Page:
Modern-Day Martyrs: Women Endure Torture, Rape and Losing Family to Follow Christ

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Sudanese woman

In China, prison sentences rarely come with a term, and Hui Liang had no idea when her fiancé would be released—if ever. Year after year she waited for him, not knowing at times if he was even alive. After she was released from the labor camp, her friends, family and government exerted tremendous pressure on her to renounce her relationship with him, but she refused, knowing that God was telling her to wait—and giving her the extraordinary grace to do so.

Finally, after two decades, her fiancé was released from prison. The couple was married—and continued to carry on the same activities that got them into trouble in the first place, including preaching, evangelizing and distributing Bibles smuggled into China by foreigners. Eventually they received a tip that they were about to be arrested again. They told the Lord they were willing to go back to prison if that's what He wanted, but He told them the time had come to leave. With a mere 24 hours' notice, they secretly left China for the West, where they live today far from family, friends and homeland.

Today the Chinese government continues to persecute Christians, and women are often arrested, tortured, burned with cattle prods, hung from their feet in prison cells and left to die. They and Hui Liang have paid the price to follow Jesus.

Light in the Darkness 

Lily and Sara* also live in repressive situations. They pastor a church in Indonesia, the largest Muslim country in the world—and one that has been torn apart by war and violence. More than 2,500 people have been killed in Indonesia since early 1999. Most of the dead were Christians.

"[The war has] resulted in murder, rape, persecution and destruction," Lily says. "There have been many martyrs, including kids. Hundreds of church buildings have been burned to the ground."

Lily and Sara's church went on a 40-day fast and at the same time distributed food to the local poor, regardless of their religious affiliation. When fanatical Islamic mobs went on a rampage against churches, local Muslims remembered how Lily and Sara's church had distributed free food to the poor, so they barricaded the church building, preventing the mob from destroying it. Because of the free food distribution program, "they knew our church," Sara says, "and they protected us in a time of danger."

The women echo a plea that resounds wherever Christians are severely persecuted. "Don't pray that the situation would stop," Sara warns, "but that the churches [in Indonesia] would be strong and able to face this situation. There are many souls coming in right now, and it's very easy to evangelize and win people to the Lord. But many churches are not ready to face this situation [and are not prepared] for the harvest."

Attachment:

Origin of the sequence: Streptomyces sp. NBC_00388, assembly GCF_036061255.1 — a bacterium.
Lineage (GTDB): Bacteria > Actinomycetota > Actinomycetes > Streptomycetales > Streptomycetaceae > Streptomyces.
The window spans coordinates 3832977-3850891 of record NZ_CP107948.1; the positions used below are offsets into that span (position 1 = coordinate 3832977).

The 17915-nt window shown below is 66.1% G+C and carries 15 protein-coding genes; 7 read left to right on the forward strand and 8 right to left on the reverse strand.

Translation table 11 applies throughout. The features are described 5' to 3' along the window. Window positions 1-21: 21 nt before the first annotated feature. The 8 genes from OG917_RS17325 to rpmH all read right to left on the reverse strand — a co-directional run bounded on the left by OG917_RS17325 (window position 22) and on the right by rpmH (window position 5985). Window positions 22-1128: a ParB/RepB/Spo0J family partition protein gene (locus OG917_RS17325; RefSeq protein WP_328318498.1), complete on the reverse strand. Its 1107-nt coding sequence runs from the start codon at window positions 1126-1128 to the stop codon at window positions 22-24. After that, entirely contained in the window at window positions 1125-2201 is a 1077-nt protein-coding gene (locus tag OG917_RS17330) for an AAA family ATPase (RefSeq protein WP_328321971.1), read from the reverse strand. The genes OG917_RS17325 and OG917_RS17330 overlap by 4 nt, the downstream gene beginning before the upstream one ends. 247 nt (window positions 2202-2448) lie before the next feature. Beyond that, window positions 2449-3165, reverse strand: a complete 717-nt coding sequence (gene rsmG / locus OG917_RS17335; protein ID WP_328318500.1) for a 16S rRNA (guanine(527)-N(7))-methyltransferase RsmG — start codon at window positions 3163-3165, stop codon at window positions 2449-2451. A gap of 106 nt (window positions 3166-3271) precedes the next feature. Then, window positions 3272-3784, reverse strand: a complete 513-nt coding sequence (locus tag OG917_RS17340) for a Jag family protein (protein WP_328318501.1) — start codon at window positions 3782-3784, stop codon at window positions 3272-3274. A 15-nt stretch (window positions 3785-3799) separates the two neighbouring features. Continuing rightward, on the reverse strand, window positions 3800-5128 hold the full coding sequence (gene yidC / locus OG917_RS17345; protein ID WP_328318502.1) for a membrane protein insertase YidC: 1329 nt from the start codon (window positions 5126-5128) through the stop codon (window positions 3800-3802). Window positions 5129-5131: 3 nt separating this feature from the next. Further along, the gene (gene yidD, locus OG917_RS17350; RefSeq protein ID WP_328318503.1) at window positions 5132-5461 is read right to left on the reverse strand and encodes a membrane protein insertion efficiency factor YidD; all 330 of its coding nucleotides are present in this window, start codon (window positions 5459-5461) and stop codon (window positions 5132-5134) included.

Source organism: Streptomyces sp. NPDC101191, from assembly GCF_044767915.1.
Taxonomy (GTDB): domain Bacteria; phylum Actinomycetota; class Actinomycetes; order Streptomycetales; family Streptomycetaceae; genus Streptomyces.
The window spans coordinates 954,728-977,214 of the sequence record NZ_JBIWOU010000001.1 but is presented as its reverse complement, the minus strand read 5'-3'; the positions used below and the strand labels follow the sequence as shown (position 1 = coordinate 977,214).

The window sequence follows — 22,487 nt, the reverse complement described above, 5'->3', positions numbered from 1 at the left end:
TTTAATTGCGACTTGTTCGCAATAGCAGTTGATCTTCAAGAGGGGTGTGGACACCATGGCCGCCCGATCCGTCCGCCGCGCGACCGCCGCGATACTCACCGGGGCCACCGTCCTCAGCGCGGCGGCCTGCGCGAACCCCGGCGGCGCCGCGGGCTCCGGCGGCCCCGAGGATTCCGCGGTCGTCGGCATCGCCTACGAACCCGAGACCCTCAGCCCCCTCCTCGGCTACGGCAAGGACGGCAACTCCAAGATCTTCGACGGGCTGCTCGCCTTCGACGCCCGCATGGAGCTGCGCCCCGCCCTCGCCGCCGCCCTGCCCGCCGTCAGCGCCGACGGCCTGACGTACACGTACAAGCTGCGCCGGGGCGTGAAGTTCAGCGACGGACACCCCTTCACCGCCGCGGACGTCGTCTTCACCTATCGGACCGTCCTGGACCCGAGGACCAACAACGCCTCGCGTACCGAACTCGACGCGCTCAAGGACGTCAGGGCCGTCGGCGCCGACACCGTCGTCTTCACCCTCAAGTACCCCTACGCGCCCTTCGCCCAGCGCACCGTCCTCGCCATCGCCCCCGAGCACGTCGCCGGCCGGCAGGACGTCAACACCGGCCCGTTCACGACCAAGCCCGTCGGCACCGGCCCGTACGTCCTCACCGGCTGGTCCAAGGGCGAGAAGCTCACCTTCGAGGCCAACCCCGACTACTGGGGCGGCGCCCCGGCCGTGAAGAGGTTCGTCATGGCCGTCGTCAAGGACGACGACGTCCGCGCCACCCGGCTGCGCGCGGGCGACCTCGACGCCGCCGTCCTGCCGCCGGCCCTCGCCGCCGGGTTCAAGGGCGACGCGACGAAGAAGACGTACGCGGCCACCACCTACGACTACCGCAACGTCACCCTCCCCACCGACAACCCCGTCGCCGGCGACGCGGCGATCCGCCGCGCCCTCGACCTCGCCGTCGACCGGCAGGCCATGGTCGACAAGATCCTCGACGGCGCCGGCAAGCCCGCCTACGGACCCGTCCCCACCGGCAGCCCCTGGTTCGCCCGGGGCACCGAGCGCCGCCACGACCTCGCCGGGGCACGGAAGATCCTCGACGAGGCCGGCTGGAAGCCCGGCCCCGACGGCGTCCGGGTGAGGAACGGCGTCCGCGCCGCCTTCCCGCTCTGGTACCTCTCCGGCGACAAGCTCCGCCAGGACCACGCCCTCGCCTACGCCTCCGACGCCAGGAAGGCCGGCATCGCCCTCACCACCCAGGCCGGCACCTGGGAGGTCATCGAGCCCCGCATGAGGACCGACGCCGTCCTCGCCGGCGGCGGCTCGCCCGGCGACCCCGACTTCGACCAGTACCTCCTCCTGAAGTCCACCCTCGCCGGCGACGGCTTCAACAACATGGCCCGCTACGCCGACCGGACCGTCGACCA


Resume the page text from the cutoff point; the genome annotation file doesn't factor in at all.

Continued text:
Sara and Lily have paid the price to follow Jesus.

Of Martyrs and Millionaires 

There are other women I have met who stand out in my mind. There's Donna Sauñe, an American who became a missionary to Peru and married a local man well-known for his outspoken Christian witness. I met Donna at a memorial service for her husband, who had been brutally murdered by the Shining Path guerillas. It was the first funeral I ever attended for a martyr, but sadly not the last one.

I'm constantly challenged and inspired by persecuted Christian women such as these—and also by the ones I've never actually met but feel as if I have. There's Zhou Shiu Yon, a Christian woman I interviewed by phone who told me how she had fled China to avoid the abortion that the communist government was trying to force her to have.

There's the unnamed woman from Chiapas, Mexico, where Christians are regularly threatened and killed, a woman whose hands wove the delicate blue bookmark I keep in my daily devotional.

There's Hannan, a young woman from Cairo, Egypt, whose picture hung on my refrigerator for years. Her family arranged for the local police to put her under house arrest so she could not marry the man of her dreams—simply because she converted from Islam to Christianity to do so.

There's Debbie, an enormously brave young woman from the Middle East whose father took out a contract on her life when she converted from Islam to Christianity while studying in London. The British government recently refused her request for political asylum, and today she is on her way back to her homeland, knowing she might be killed, but praying she first has the chance to share her Lord with others.

Portraits of Persecution 

Each of these special women represents millions of persecuted Christian women all over the world. Anna represents the hundreds of millions of refugees on all continents, women uprooted from their homes and families because of their Christian faith.

Hui Liang represents the wives of persecuted and imprisoned pastors. These are women who suffer—often in silence—for the bold witness of their husbands, women who must be bold and clever themselves in order to care for their families against tremendous odds while their husbands are imprisoned for their faith.

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